Earthzine: The authors of the decadal survey felt differently when the NRC released the study early last year. They said the Earth observing satellite programs were ÛÏin disarrayÛ and that federal spending was ÛÏtotally inadequateÛ to deliver on the survey’s recommendations. How much of a difference will the Earth Science Initiative make by shifting $570 million to Earth science from NASA’s solar, planetary and space science programs?
Freilich: When it’s passed by Congress that initiative will allow us over the next five years to start five new missions called for in the decadal survey. We’ve announced two already: the SMAP or Soil Moisture Active Passive mission, starting in 2009 and launching in 2012; and ICESAT-II (the second Ice, Cloud, and land Elevation Satellite), also starting in 2009 and launching in 2015. There will be a third mission with competitively-selected, scientist-led instruments, which nominally will start in 2010 for a launch no earlier than 2014. Then there are two other high priority missions identified by the decadal survey: CLARIO to measure Earth radiation and total solar irradiance and Destiny, which uses synthetic aperture radar to study ice and land processes and vegetation and ecosystems. I consider that to be progress.
Earthzine: The decadal survey’s recommendations assumed the existence of a suite of climate instruments on the National Polar-orbiting Operational Environmental Satellite System (NPOESS). NPOESS subsequently ran over budget and those instruments were cut. What impact did that have?
Freilich: Essentially we lost the transition of many climate-focused instruments from NASA, the research agency, into NPOESS, the nation’s long-term data acquisition system. It’s critical to have on-orbit overlap of satellite instruments. If you put up the next instrument after the first one has died and it measures a different level, you don’t know if the level has actually changed. To get absolute calibration accuracy you put two of them up and you make sure that they’re giving the same answer.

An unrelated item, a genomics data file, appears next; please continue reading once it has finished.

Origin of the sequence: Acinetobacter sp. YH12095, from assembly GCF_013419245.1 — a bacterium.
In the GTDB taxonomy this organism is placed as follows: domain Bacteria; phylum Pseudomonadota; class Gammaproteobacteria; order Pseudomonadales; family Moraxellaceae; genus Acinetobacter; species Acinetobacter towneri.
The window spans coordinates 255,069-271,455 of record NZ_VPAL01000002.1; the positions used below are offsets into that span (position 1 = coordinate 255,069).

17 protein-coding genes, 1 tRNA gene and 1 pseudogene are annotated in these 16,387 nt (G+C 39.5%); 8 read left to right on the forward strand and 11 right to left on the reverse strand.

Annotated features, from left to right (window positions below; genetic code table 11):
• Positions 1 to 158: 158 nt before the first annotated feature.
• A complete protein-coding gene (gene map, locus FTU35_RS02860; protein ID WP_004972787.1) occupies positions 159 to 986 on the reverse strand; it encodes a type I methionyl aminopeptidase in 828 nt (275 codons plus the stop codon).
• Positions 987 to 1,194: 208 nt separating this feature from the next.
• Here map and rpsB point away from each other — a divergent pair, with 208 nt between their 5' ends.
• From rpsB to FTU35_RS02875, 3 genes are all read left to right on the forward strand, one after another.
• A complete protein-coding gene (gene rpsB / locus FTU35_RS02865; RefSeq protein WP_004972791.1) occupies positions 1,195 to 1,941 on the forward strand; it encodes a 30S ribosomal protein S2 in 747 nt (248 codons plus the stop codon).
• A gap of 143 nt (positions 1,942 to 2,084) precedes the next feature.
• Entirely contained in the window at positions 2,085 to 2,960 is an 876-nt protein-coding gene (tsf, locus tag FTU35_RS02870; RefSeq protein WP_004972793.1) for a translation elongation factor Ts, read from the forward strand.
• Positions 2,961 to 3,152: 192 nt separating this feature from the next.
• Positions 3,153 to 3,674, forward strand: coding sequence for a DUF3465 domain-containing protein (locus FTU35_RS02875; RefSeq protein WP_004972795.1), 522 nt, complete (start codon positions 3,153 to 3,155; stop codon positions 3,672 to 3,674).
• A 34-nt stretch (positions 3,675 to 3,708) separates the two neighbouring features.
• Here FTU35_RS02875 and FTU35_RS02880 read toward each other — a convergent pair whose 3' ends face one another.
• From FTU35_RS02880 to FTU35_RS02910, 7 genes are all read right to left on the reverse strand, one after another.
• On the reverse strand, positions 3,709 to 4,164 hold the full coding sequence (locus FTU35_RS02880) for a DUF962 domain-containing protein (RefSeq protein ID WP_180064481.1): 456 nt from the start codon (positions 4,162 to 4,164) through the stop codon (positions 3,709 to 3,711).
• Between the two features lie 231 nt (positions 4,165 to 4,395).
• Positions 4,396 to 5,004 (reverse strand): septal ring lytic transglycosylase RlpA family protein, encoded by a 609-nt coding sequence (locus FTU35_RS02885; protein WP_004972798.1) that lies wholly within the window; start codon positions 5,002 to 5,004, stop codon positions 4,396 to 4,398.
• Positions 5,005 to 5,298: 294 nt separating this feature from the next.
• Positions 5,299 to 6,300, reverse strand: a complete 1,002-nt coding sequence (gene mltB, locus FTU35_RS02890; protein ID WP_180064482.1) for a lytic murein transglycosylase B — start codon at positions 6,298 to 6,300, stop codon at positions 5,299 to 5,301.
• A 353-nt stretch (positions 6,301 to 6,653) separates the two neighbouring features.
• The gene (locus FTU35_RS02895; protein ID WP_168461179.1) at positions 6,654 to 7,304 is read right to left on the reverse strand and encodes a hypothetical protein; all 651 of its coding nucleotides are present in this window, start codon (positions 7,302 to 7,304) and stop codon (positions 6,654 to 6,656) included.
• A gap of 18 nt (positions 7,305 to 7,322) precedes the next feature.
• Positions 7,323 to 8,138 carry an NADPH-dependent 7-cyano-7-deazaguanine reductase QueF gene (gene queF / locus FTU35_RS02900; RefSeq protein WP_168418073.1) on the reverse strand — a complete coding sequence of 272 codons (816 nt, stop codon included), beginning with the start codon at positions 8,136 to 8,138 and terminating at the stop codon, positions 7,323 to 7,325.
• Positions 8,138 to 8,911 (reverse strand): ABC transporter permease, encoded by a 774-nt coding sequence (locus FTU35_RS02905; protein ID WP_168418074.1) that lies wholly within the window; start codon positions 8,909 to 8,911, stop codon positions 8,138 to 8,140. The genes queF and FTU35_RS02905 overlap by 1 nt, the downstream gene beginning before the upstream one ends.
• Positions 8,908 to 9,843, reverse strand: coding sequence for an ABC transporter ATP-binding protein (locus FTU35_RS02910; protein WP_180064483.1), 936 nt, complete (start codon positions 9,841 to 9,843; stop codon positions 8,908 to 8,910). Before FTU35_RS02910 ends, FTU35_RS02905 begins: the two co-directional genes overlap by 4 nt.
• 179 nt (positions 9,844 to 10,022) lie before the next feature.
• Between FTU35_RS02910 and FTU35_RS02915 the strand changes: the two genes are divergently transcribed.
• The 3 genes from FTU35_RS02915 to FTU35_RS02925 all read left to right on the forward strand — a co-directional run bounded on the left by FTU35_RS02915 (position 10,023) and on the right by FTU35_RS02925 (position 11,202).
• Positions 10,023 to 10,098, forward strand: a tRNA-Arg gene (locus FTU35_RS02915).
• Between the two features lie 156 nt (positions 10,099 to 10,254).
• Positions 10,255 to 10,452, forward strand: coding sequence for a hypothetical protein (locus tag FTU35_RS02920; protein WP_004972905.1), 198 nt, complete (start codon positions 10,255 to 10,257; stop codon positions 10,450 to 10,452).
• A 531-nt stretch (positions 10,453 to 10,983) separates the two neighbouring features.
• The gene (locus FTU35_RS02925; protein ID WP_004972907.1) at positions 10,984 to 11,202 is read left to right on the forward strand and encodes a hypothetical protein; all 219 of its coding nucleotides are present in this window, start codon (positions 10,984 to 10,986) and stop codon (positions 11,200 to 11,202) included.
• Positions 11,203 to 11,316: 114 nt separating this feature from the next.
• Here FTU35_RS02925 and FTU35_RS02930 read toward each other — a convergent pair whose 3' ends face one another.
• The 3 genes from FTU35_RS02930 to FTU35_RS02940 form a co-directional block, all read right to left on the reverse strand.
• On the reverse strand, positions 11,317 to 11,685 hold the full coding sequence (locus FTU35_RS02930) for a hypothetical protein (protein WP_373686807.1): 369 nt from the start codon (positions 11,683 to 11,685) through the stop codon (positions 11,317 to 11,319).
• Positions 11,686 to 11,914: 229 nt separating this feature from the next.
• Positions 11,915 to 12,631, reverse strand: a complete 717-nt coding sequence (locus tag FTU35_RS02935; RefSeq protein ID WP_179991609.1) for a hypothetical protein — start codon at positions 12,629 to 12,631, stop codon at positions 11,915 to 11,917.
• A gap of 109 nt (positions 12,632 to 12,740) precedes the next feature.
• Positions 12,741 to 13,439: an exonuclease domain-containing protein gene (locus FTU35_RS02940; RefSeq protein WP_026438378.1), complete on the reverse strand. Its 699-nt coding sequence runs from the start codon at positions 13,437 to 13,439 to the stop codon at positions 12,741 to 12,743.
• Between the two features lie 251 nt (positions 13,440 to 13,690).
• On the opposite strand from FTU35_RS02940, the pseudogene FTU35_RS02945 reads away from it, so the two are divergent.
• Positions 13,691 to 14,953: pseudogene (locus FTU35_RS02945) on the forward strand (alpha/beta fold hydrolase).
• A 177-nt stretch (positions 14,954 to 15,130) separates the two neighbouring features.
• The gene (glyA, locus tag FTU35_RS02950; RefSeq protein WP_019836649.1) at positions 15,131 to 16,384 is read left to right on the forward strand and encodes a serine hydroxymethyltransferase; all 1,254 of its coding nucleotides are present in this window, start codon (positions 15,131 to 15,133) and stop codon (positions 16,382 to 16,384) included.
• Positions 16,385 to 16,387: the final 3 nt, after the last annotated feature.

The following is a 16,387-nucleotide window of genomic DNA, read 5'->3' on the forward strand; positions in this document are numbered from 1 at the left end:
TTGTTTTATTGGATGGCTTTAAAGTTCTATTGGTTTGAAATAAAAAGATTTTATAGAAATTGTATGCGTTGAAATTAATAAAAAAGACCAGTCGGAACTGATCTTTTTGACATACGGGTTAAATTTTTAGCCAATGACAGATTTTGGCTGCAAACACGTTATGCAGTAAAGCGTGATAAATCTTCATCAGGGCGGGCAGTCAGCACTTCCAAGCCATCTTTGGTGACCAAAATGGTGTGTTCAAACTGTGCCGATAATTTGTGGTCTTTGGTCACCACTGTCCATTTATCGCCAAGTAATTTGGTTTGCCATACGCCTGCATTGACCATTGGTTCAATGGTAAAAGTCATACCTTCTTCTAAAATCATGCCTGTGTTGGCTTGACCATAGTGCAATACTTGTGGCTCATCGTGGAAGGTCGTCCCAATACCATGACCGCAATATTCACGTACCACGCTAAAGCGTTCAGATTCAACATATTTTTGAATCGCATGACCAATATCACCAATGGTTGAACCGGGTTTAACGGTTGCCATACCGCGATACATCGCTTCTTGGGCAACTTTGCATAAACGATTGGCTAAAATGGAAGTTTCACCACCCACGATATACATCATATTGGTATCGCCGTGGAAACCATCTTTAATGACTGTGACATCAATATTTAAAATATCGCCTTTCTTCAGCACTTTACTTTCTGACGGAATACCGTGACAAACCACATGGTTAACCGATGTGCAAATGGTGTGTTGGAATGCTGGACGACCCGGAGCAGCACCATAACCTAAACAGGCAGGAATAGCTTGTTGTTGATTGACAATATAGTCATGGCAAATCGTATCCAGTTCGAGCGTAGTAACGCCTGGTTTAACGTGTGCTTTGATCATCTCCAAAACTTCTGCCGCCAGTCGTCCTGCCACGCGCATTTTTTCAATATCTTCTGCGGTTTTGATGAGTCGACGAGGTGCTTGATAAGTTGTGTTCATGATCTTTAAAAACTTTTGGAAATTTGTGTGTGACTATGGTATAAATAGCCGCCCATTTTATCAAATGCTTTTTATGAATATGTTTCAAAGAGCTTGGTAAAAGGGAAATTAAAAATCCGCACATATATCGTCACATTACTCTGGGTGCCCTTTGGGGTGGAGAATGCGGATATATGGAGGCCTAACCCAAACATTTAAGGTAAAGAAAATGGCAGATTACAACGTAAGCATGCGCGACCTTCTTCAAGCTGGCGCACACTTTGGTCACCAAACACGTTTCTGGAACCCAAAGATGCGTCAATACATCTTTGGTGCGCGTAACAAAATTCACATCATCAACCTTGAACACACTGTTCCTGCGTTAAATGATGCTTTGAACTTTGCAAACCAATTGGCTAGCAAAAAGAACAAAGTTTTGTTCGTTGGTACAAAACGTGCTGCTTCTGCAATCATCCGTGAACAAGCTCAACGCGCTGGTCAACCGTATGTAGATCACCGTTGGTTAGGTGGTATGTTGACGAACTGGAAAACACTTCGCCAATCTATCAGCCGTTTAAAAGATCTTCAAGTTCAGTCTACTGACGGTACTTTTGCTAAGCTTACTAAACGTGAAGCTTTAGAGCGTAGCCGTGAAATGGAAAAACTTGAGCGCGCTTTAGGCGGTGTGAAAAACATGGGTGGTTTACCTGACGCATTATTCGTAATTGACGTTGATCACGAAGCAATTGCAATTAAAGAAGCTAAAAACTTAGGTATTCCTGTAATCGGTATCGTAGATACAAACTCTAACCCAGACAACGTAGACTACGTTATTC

Earthzine: What progress have you made in restoring the instruments cut from NPOESS and thus salvaging the relevance of the NRC’s recommendations?
Freilich: NASA and NOAA, led by the White House Office of Science and Technology Policy, have been working on this since the NPOESS climate sensors were cut in June 2006. In January 2007 NASA and NOAA delivered an impact report which then allowed us to prioritize what we wanted to ‘re-manifest’, and we’ve succeeded in several areas.
NASA and NOAA re-manifested two instruments on the NPOESS Preparatory Program (NPP), which is a NASA research mission set to launch in 2010 to serve as a bridge between NASA research and NPOESS. One is the so called OMPS LIM the ozone measurement and profiling suite which is critical for monitoring ozone recovery in response to the Montreal protocols. NOAA and NASA split it 50/50 from our core funding. And NASA and NOAA have a plan approved for NPP to fly a CERES instrument, which provides critical measurements of radiation balance in the Earth. We’re flying four CERES instruments right now on two NASA research missions, Terra and Aqua. We have a long time series of those measurements and the idea is to continue it without a break.
We have also developed a plan for total solar irradiance measurements, which are another key part of the energy balance since knowing how much energy is coming in is halfway to determining the balance. NASA will fly an irradiance instrument on the Glory spacecraft, which is going to launch in the first part of 2009. So of the five high-priority measurements that were demanifested we’ve got three taken care of.
Earthzine: And the other two?